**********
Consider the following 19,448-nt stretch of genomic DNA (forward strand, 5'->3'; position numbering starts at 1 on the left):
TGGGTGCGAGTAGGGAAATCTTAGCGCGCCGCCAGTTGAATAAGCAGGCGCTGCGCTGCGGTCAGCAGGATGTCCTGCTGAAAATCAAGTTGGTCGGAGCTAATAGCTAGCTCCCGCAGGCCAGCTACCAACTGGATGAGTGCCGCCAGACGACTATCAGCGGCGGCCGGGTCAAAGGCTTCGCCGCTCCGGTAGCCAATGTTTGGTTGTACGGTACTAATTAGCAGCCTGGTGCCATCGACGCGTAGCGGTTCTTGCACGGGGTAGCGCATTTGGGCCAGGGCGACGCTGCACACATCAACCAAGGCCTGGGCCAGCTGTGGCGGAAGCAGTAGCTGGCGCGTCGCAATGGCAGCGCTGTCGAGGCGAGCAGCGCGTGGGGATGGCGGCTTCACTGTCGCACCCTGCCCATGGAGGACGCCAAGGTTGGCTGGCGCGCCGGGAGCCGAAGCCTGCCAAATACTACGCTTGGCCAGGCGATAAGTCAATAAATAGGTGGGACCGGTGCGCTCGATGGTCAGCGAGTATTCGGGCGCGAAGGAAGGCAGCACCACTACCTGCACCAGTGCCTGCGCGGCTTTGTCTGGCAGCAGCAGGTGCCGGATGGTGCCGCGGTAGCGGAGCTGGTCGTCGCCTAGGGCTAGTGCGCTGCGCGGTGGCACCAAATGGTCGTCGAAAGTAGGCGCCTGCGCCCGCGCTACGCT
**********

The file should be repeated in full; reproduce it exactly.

Consider the following 19,448-nt stretch of genomic DNA (forward strand, 5'->3'; position numbering starts at 1 on the left):
TGGGTGCGAGTAGGGAAATCTTAGCGCGCCGCCAGTTGAATAAGCAGGCGCTGCGCTGCGGTCAGCAGGATGTCCTGCTGAAAATCAAGTTGGTCGGAGCTAATAGCTAGCTCCCGCAGGCCAGCTACCAACTGGATGAGTGCCGCCAGACGACTATCAGCGGCGGCCGGGTCAAAGGCTTCGCCGCTCCGGTAGCCAATGTTTGGTTGTACGGTACTAATTAGCAGCCTGGTGCCATCGACGCGTAGCGGTTCTTGCACGGGGTAGCGCATTTGGGCCAGGGCGACGCTGCACACATCAACCAAGGCCTGGGCCAGCTGTGGCGGAAGCAGTAGCTGGCGCGTCGCAATGGCAGCGCTGTCGAGGCGAGCAGCGCGTGGGGATGGCGGCTTCACTGTCGCACCCTGCCCATGGAGGACGCCAAGGTTGGCTGGCGCGCCGGGAGCCGAAGCCTGCCAAATACTACGCTTGGCCAGGCGATAAGTCAATAAATAGGTGGGACCGGTGCGCTCGATGGTCAGCGAGTATTCGGGCGCGAAGGAAGGCAGCACCACTACCTGCACCAGTGCCTGCGCGGCTTTGTCTGGCAGCAGCAGGTGCCGGATGGTGCCGCGGTAGCGGAGCTGGTCGTCGCCTAGGGCTAGTGCGCTGCGCGGTGGCACCAAATGGTCGTCGAAAGTAGGCGCCTGCGCCCGCGCTACGCT